We decided to have a leisurely breakfast at the Bryce Canyon NP Lodge. The original core of the building dates from 1924. The roofs are finished with cedar shingles in a wavy pattern. This recent roof finish matches the original in material and pattern. The wood siding and exposed frame are painted dark brown.
Bryce Lodge is the work of master architect Gilbert Stanley Underwood and is an excellent example of the type of rustic architecture encouraged by the National Park Service and built by the railroads. This architecture made the buildings look as if they had been constructed by craftsmen with primitive hand tools.
Changes have been made to the interior of the Lodge. The ceiling in the lobby is covered with acoustical tile, and the floor has newer carpeting. The chandeliers in the lobby are of modern design.
The dining room north of the lobby has a fireplace at its north end and exposed flat trusswork. The fireplace has an opening in the shape of a pointed arch and is constructed of random rubble masonry.
Breakfast visitors to the Lodge's restaurant have their choice of ordering from a short menu or having the buffet. I have mentioned before that I love the concept of buffets but too often hate the way they are executed, so as soon as the hostess showed us to our table, we both set off to scope out the looks of the buffet.
The first station held a large bowl of mixed fruit (two or three types of melon with red grapes), accompanied by two sweet dressings and a bowl of salsa/picante sauce. The hot food bar included eggs scrambled with bacon and cheese, plain scrambled eggs, bacon, sausage, French toast with warm vanilla maple syrup, biscuits with white pepper gravy, herb roasted potatoes, mini Danish, muffins, oatmeal (yuk), and cream of wheat. Since the $9.95 price included both beverage and juice, we decided this was a bargain and both of us decided on the buffet.
We both returned to the table with plates laden to overflowing. Chuck started (yes, started) with the plain scrambled eggs, sausage, bacon, potatoes, one biscuit with gravy, and three pieces of French toast.
I was no more judicious and began (yes, began) with the eggs with bacon and cheese, the plain scrambled eggs, potatoes, bacon, sausage, one biscuit with gravy, and a healthy serving of salsa to accompany both the eggs and potatoes.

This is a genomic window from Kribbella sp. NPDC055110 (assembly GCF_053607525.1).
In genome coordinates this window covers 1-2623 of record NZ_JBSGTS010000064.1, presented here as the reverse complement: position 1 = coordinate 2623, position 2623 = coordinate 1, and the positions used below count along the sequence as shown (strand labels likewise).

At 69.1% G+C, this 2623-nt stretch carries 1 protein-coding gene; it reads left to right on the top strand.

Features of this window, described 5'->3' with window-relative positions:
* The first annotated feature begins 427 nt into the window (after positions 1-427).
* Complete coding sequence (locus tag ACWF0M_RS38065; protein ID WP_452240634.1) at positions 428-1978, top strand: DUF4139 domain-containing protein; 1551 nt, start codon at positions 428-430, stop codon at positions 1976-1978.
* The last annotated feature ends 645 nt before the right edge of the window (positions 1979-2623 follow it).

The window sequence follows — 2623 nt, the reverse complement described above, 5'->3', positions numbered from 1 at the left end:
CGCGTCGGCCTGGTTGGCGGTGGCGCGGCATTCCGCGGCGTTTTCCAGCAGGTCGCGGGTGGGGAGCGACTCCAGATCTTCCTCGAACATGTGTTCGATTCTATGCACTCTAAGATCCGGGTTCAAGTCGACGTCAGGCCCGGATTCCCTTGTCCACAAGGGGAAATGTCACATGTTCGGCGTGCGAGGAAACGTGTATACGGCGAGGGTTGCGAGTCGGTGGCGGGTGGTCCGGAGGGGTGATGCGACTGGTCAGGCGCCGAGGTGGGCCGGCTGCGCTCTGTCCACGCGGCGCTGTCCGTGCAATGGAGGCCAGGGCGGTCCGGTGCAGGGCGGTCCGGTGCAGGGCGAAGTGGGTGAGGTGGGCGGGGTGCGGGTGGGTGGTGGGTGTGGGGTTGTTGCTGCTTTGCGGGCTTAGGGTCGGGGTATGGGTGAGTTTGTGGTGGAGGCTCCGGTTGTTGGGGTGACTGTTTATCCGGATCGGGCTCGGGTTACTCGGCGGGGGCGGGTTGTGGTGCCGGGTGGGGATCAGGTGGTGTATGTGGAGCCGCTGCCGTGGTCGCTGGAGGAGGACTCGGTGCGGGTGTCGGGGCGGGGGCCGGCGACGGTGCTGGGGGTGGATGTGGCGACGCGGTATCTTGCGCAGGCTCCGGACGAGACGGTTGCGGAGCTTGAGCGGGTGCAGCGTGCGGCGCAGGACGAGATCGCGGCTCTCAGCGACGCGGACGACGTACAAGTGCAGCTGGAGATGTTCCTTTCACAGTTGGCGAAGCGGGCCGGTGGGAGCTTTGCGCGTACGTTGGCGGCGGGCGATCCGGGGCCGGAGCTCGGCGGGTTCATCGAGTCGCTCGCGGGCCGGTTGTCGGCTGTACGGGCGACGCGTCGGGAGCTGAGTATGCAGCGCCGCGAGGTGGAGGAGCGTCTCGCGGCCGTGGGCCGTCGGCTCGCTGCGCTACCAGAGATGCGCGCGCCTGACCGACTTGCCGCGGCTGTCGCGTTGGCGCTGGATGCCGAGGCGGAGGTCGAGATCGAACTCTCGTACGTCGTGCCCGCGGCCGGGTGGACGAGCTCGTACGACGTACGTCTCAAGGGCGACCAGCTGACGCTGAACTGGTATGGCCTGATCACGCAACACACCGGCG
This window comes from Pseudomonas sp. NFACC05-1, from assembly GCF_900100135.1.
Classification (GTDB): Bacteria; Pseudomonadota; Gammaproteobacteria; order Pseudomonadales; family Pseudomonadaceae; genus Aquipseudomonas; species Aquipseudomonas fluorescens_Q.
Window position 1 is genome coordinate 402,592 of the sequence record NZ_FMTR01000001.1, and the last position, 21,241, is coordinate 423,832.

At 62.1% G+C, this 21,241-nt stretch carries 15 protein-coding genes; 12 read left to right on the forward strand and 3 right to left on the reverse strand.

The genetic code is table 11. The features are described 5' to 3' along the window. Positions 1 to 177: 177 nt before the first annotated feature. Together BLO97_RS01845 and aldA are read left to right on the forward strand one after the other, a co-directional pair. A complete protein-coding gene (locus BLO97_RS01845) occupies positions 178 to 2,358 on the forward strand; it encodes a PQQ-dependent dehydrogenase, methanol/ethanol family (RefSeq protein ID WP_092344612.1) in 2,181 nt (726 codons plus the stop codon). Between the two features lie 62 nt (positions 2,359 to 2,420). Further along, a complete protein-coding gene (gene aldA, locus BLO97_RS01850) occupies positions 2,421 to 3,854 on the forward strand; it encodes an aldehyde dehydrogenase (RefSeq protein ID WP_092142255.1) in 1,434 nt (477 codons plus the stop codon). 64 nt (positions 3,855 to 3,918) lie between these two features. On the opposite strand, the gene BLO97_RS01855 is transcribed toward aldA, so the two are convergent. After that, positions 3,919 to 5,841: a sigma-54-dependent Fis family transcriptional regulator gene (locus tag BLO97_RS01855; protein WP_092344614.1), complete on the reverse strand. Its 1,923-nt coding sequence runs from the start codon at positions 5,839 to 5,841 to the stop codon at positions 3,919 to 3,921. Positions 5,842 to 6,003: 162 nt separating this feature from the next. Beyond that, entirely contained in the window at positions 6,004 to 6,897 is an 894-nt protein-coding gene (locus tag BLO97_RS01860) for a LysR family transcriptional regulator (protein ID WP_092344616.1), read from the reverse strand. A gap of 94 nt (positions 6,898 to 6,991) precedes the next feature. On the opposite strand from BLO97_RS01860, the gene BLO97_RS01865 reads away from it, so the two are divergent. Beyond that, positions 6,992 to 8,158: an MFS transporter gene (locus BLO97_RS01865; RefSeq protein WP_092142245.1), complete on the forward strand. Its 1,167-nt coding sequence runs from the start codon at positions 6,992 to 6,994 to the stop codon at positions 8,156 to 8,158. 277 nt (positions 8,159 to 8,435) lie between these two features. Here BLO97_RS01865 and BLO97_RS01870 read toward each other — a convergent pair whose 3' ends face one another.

Let me start by saying that nothing we ate was disappointing. In fact, this was one of the best executed breakfast buffets I can remember having. The sausage was mildly seasoned; the bacon was crisp and neither too smoky nor too salty; and the biscuits were light, and when eaten with a piece of sausage, the white gravy became sausage gravy.
The three standouts were the potatoes, eggs, and French toast. The potatoes were seasoned with rosemary and thyme and another seasoning that I could not identify. The scrambled eggs--both the plain and the ones mixed with cheese and bacon--clearly came from real and not powdered eggs and had none of the “rubbery egg” texture that you too often find with buffet-line eggs. And the French toast--wonderful. The bread had obviously been soaked in the egg coating so that the inside of the bread became almost custard and were lightly dusted with cinnamon. And the syrup contained just enough vanilla to be interesting without being overwhelming.
So good was the first trip to the buffet that we both made a return trip for seconds on favorites. Chuck went for a second serving of the French toast, potatoes, and bacon, while I had French toast and bacon. So enjoyable was this meal that we hope to find time for a return before we leave.
The lodge is operated by the Xanterra Corporation and also runs the lodges at both rims of the Grand Canyon, Zion, Yellowstone, and Crater Lake. I usually shudder at the thought of “corporate food” but may make an exception for Xanterra’s breakfast buffets. This was the best meal we have had since arriving in Utah, and I am going to give the Bryce Lodge’s breakfast buffet a rating of 4.5 Addies.
In the 1930s, the same time that the state and federal governments were considering the tourism potential and scenic qualities of the area, the Union Pacific Railroad was considering a small expansion of a spur line from their main line in Lund, Utah, to Cedar City (about midway between Zion NP and Bryce Canyon NP). After arriving in Cedar City, Utah, by train, tourists could take motor buses on the "Grand Circle Tour" connecting Cedar Breaks, Zion, the North Rim of the Grand Canyon, and Bryce Canyon.
To meet the needs of the tourism industry the Railroad formed the Utah Parks Company. The company was chartered to provide accommodations at the park and monument destinations and to provide transportation to those areas from Cedar City. The railroad's influence is honored in the etched windows entering the restaurant.
Bryce Canyon Lodge is the only remaining lodging facility constructed in this region in the 1920s by the Union Pacific Railroad.